The Court of Appeals relied upon the Supreme Court's opinion in Holmes Group, Inc. v. Vornado Air Circulation Systems, Inc., 535 U.S. 826 (2002). See, story titled "Supreme Court Rules on Appellate Jurisdiction of Federal Circuit" in TLJ Daily E-Mail Alert No. 443, June 4, 2002.

In the Holmes case the Supreme Court held that the Federal Circuit's appellate jurisdiction cannot be based solely upon a patent counterclaim. Critics of the Holmes opinion have argued that this reduces federal control over IP cases, reduces uniformity of patent law, and encourages forum shopping.

The Court of Appeals wrote that "Looking as we must at the well-pleaded complaint, it is apparent that federal patent law does not create the cause of action here. It is instead a claim about the enforceability of a contract or license agreement."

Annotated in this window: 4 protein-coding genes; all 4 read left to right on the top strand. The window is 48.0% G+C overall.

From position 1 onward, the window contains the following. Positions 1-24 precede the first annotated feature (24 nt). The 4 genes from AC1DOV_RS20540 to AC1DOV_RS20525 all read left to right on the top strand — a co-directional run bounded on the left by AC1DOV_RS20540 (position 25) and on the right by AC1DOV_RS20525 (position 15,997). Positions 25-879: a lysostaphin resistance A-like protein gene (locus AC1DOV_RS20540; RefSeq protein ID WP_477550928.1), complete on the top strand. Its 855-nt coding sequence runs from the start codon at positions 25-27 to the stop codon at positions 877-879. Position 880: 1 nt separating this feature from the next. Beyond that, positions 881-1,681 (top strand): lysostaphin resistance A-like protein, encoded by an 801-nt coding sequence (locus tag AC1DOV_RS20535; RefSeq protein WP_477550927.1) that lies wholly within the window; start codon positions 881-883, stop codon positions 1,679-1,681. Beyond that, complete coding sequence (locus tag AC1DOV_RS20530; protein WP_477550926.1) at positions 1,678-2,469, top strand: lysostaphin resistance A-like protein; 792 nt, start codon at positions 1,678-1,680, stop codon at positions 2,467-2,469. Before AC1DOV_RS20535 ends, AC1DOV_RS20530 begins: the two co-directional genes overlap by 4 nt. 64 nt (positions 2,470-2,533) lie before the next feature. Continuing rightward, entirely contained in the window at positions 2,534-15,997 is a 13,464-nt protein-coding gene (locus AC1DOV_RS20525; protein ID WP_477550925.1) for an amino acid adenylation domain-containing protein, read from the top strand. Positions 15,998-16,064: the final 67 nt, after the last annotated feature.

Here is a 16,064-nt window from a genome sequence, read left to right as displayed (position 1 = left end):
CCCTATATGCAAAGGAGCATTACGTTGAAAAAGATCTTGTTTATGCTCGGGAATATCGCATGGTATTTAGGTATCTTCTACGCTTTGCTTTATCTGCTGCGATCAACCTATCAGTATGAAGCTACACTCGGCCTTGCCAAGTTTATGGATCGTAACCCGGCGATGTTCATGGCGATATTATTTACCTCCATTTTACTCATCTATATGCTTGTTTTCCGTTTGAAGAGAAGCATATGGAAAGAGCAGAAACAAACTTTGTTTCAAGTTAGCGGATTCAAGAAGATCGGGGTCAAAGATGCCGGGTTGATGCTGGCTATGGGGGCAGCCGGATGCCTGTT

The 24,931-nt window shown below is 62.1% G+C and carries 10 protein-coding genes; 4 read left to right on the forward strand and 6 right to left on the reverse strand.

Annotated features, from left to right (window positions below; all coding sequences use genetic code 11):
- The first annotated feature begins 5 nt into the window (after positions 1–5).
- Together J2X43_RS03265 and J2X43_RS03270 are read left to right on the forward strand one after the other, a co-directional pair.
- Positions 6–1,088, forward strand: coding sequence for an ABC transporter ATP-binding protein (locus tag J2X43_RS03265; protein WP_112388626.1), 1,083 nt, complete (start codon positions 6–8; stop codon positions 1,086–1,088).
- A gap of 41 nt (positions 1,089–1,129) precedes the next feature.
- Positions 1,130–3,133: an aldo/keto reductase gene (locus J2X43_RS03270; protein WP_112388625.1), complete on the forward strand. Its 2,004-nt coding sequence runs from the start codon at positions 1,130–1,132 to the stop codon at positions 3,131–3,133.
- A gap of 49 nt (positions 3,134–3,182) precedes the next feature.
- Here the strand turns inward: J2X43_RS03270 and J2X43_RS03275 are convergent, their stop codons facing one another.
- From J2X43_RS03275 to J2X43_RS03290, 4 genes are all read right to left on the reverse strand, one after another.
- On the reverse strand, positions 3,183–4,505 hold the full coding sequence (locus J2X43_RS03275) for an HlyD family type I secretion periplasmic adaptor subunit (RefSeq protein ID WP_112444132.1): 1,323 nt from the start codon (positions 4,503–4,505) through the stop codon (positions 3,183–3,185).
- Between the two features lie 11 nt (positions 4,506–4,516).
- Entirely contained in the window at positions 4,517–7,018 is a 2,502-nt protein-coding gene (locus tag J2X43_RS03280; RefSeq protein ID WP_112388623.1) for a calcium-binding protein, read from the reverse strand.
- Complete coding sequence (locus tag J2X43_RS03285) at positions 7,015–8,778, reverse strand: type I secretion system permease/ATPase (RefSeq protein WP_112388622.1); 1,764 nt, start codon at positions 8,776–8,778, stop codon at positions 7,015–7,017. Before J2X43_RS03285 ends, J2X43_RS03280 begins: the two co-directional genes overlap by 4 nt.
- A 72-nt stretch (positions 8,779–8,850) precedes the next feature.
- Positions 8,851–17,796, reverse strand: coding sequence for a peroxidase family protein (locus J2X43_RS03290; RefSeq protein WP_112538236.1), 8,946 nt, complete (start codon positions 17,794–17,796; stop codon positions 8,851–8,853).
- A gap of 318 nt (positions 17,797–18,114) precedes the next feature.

The Court of Appeals also cited its 2002 opinion in Scheiber v. Dolby Laboratories, Inc., 293 F.3d 1014 (2002) that "Federal jurisdiction over the suit is based on diversity of citizenship, because a suit to enforce a patent licensing agreement does not arise under federal patent law", and the defendant's affirmative defense of patent misuse is "irrelevant to jurisdiction".

The Court of Appeals added in the present case that "The same is true for a declaratory judgment action, where the roles of plaintiff and defendant are reversed", where the plaintiff was "essentially raising an anticipatory patent misuse defense to its planned breach of the Agreement".

See, story titled "7th Circuit Criticizes But Follows Brulotte" in TLJ Daily E-Mail Alert No. 453, June 8, 2002.